Title

The Lived Experience of Rural Mental Health Nurses

Document Type

Journal Article

Publisher

Rural Nursing Organisation of America

Faculty

Regional Professional Studies

School

Regional Professional Studies

RAS ID

3313

Comments

This article was originally published as: Francis, K., & Dulhunty, G. (2005). The Lived Experience of Rural Mental Health Nurses. Online Journal of Rural Nursing and Health Care, 5(1). Original available here

Abstract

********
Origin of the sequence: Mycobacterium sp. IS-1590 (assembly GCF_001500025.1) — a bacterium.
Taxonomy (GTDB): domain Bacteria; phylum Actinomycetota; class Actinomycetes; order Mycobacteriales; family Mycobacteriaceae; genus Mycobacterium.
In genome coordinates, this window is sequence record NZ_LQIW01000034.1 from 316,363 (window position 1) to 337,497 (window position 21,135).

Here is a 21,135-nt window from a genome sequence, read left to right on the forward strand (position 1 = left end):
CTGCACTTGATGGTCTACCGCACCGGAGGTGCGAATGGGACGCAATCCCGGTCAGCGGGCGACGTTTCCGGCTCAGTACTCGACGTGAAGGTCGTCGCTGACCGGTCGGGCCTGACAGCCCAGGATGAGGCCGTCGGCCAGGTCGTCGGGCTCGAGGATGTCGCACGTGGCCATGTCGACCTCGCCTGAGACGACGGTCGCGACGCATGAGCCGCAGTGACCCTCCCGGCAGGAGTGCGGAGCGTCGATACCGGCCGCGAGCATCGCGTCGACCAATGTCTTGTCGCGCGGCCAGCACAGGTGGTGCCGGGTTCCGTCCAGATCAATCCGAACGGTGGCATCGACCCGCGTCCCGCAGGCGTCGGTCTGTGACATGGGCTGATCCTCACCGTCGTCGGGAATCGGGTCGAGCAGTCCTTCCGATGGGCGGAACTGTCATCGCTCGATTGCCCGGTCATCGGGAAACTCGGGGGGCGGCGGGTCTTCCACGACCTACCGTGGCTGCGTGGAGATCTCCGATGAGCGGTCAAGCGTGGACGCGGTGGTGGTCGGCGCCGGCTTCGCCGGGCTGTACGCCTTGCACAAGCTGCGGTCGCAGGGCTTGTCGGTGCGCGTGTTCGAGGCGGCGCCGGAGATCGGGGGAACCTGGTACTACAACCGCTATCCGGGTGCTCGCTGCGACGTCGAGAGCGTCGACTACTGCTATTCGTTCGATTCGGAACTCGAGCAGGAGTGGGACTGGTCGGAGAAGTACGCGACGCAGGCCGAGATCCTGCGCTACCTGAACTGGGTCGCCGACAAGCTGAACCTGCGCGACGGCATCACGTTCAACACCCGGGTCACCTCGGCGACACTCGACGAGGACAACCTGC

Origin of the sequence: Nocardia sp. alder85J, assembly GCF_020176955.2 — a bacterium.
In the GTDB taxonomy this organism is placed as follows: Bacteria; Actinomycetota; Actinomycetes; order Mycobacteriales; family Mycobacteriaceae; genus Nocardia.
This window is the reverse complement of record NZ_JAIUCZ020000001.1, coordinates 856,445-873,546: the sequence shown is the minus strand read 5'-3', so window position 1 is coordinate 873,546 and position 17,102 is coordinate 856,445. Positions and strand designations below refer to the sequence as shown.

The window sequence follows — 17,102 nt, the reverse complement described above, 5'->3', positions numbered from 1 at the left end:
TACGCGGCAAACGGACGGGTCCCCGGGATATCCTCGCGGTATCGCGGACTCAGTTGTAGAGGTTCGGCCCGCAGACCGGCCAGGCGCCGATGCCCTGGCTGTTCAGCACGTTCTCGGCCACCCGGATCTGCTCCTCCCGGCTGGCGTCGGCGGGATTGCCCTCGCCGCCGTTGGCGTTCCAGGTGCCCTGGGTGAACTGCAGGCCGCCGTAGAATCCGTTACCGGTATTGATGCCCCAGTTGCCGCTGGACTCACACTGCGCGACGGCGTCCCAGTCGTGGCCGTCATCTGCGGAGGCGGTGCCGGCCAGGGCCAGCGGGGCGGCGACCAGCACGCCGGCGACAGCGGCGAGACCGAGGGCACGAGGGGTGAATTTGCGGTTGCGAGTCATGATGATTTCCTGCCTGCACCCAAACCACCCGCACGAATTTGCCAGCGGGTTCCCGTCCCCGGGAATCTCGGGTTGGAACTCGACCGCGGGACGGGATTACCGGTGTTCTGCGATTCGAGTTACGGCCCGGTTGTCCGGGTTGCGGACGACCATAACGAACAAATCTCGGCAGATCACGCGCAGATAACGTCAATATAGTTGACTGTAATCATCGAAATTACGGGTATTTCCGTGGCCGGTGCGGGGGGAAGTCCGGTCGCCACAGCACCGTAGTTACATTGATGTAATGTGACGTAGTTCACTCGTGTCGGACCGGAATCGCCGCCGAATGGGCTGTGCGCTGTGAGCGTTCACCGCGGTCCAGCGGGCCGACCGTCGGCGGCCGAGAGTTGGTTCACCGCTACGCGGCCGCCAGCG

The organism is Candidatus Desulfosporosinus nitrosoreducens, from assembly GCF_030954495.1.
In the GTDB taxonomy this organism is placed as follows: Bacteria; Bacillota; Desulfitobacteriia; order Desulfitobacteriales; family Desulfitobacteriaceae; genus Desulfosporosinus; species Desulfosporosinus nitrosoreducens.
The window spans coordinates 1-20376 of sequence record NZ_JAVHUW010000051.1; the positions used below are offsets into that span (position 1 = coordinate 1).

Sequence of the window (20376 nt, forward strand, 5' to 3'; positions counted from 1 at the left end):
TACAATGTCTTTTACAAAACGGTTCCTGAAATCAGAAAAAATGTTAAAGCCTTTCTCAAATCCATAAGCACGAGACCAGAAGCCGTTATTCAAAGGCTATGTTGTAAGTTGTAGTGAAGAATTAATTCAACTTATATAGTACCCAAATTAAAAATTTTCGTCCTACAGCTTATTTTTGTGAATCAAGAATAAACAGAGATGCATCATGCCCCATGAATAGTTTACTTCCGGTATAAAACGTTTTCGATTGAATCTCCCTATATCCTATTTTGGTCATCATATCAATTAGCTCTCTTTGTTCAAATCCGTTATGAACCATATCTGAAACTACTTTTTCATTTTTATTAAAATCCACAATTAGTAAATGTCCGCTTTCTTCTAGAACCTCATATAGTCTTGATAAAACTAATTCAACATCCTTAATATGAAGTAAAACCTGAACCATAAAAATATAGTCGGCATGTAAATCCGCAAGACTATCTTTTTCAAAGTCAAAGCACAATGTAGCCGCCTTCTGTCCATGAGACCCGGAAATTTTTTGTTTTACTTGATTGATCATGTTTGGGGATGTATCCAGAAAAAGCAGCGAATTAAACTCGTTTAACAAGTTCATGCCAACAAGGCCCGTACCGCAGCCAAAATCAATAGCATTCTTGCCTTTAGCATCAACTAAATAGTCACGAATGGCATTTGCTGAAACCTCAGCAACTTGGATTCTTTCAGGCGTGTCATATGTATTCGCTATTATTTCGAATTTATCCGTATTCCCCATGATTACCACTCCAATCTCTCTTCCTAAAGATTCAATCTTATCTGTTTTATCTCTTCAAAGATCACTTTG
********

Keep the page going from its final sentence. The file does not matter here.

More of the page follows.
The lived experiences of five registered mental health nurses employed in community settings in the southwest region of Western Australia were examined in this study. The study was generated in response to concerns of clinicians working in the area about their scope of practice. Study participants were interviewed concerning their everyday “lived experience.” Interviews were audio taped, transcribed and coded numerically to ensure participant confidentiality. Data was analysed using van Manen’s hermeneutic phenomenological approach. Five essential themes were identified. They were holistic care of clients; isolation, autonomy and advanced practice; professional development and status recognition; educational support; and caseload numbers and caseload composition. The purpose of the study was to determine whether Community Mental Health Nurses (CMHN) employed in the southwest region of Western Australia encountered similar problems and role demands to those of generalist nurses working in rural Australia.